The effects of ATV and DRV on kidney function have been compared in several studies. Two randomized controlled clinical trials of ART-naïve patients who initiated ATV or DRV with RTV, TDF, and emtricitabine (FTC) reported similar changes in creatinine clearance or eGFR [19,20], and another trial a similar incidence (7/556 vs. 12/546) of grade 3 or 4 elevations in serum creatinine at 96 weeks [21]. A cross-sectional study reported similar proportions of patients on ATV and DRV having crystalluria (8.9 and 7.8%, respectively) [22]. By contrast, a Japanese retrospective study noted a considerably greater incidence of nephrolithiasis with ATV as compared with DRV [incidence rate 20.2 vs. 0.86 per 1000 person-years, hazard ratio 21.5 (95%confidence interval 2.9, 160)] [23]. The effects of LPV and DRV on the kidney have also been compared in a randomized controlled clinical trial. Patients in the ARTEMIS trial who received LPV or DRV with RTV and TDF/FTC experienced similar changes in creatinine clearance, renal adverse events and kidney stones [24]. Differences between clinical trial and cohort populations, with high-risk populations generally excluded from participating in clinical trials, and limited power to detect small differences in eGFR slope (<1 ml/min per 1.73 m2 per year) may potentially explain the disparate results between the randomized controlled trial data and our observational cohort data, underscoring the importance of both types of studies to detect potential adverse effects of ART on the kidney. The small sample size (n = 47) and the inclusion of study participants who received LPV (74%) or a non-TDF regimen (37%) may explain why our earlier study failed to show a change in eGFR slope following protease inhibitor switch to ATV [16]. Interestingly, improved kidney function (assessed by plasma cystatin C) has been reported in a small pilot study in which 13 study participants changed their ART regimen from LPV (or fosamprenavir) to DRV [25].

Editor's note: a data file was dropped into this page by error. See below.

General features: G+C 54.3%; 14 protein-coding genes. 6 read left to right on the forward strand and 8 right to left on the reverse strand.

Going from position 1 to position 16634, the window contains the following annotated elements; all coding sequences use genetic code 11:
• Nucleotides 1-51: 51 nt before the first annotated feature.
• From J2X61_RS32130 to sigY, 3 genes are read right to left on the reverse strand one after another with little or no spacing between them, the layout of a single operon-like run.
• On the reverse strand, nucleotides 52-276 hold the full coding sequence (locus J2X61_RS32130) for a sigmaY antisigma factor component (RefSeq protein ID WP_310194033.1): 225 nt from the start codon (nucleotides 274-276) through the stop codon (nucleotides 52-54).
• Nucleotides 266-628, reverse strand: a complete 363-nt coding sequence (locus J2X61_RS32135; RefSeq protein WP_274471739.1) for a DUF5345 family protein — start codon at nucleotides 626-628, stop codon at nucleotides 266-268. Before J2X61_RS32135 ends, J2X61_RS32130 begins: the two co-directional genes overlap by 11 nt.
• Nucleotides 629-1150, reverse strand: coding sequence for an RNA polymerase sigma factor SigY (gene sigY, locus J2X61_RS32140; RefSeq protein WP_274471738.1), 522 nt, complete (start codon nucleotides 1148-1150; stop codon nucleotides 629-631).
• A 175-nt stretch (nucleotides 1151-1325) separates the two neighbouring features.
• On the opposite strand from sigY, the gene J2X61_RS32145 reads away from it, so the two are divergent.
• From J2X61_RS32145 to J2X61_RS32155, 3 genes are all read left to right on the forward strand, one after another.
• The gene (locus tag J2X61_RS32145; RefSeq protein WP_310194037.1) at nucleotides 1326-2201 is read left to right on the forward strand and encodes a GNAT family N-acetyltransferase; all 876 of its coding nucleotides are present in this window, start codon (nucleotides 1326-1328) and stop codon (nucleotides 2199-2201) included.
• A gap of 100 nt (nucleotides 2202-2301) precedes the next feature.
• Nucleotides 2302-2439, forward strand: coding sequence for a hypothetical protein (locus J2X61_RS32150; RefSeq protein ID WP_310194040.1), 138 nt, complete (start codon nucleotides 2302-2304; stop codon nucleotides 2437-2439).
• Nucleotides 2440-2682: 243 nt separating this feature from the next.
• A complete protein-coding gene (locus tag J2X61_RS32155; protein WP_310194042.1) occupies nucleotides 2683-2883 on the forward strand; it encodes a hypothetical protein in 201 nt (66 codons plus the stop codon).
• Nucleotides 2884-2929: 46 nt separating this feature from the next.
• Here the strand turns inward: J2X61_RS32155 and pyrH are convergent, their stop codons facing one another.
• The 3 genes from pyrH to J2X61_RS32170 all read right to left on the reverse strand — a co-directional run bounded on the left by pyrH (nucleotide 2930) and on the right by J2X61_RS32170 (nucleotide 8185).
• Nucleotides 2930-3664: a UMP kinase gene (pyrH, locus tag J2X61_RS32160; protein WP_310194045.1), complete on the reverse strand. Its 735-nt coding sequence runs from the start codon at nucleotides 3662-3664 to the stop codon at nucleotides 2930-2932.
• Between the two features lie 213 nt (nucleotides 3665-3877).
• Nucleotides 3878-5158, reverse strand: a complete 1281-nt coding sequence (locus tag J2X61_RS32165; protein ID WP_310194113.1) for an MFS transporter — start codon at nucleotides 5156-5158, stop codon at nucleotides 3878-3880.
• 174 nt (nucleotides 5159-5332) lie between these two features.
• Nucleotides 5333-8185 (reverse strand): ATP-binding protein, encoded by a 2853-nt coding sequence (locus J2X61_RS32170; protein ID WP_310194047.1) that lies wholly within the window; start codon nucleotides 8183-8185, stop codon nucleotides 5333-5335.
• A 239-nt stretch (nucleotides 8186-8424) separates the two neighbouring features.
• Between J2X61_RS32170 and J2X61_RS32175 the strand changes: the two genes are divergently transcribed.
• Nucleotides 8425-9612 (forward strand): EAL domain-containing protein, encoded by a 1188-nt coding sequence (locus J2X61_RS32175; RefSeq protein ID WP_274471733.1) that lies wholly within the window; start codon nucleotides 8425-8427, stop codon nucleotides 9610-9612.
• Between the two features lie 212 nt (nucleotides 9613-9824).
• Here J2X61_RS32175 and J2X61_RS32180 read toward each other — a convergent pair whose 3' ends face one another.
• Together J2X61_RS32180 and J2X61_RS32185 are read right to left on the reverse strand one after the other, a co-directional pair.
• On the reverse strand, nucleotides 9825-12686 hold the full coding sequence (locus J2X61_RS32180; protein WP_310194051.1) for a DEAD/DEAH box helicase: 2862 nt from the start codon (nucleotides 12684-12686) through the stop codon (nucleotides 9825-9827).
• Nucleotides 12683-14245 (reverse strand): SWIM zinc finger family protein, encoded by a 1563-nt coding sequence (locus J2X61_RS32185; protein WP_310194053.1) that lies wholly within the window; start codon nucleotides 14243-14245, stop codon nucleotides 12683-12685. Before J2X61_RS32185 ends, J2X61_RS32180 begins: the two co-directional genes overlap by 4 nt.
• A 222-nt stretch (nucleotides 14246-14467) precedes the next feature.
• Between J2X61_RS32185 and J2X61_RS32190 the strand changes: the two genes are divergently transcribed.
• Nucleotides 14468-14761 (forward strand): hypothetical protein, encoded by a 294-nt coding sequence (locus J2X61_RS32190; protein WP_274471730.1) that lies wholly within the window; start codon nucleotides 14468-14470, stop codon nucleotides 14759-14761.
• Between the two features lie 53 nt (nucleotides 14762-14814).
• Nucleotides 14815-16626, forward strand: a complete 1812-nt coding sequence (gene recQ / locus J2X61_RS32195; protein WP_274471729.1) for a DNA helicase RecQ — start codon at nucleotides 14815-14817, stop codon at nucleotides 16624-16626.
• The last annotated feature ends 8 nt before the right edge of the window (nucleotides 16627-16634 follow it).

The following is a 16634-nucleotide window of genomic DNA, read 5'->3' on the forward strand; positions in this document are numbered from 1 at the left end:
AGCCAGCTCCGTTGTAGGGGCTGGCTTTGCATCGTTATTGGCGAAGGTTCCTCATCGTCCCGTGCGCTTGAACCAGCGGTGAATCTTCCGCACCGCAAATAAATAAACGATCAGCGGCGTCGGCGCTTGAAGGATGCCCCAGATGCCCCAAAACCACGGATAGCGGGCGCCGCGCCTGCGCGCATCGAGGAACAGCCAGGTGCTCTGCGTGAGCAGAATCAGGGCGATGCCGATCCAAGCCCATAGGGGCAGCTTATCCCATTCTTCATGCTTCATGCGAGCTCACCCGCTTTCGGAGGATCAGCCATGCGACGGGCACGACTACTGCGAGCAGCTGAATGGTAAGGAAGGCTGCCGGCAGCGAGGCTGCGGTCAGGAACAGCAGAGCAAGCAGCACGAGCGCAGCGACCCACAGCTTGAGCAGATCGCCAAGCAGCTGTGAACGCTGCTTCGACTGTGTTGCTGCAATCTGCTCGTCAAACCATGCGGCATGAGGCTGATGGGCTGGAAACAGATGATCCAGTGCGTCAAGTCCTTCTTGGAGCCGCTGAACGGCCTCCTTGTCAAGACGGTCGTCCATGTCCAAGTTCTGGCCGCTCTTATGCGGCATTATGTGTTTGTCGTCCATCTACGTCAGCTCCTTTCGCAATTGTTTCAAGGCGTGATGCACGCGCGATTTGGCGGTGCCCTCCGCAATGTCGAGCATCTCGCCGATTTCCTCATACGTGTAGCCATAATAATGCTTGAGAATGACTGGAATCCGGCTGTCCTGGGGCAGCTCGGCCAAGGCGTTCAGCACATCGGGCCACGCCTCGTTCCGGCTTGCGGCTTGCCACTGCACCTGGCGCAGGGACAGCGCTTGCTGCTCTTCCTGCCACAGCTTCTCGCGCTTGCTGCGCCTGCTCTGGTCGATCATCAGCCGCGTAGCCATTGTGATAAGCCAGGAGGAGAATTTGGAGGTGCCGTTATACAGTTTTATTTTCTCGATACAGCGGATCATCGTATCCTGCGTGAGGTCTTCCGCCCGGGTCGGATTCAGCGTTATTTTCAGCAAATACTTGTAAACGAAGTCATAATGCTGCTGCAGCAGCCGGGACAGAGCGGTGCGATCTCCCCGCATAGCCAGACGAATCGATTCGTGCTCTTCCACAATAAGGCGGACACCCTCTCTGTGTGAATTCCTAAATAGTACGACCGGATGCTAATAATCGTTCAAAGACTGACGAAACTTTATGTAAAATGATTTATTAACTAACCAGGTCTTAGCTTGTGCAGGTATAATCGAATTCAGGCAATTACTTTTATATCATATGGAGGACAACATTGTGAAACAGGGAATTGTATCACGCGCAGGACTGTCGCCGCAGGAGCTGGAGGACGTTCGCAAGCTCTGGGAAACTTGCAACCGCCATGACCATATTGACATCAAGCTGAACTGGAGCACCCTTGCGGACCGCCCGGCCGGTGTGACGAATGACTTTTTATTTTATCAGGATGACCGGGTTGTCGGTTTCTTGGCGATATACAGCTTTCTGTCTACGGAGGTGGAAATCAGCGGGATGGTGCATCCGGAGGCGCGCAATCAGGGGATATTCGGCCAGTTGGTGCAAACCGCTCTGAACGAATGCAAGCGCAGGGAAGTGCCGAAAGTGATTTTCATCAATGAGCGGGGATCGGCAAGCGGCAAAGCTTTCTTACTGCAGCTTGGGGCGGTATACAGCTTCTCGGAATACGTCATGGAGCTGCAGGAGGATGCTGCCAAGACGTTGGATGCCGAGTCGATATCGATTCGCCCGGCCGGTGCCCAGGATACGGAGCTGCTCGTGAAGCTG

In our study, the majority of patients who received ATV or LPV without TDF had stable renal function pre switch and no significant improvement in eGFR post switch, suggesting that these drugs per se have limited nephrotoxic potential [14]. Several studies have noted an adverse effect of TDF and protease inhibitor coadministration on the kidney: in ACTG 5202, eGFR decline was reported in study participants who were randomized to ATV with TDF/FTC but not in those who received ATV with abacavir/lamivudine (ABC/3TC) or efavirenz with TDF/FTC or ABC/3TC [26], and in CCTG 578, study participants randomized to receive TDF with a protease inhibitor (rather than an NNRTI) experienced greater eGFR decline [27]. Furthermore, discontinuation of TDF may result in considerable improvement in renal function, with eGFR returning to pre-TDF values in approximately three quarters of patients [28].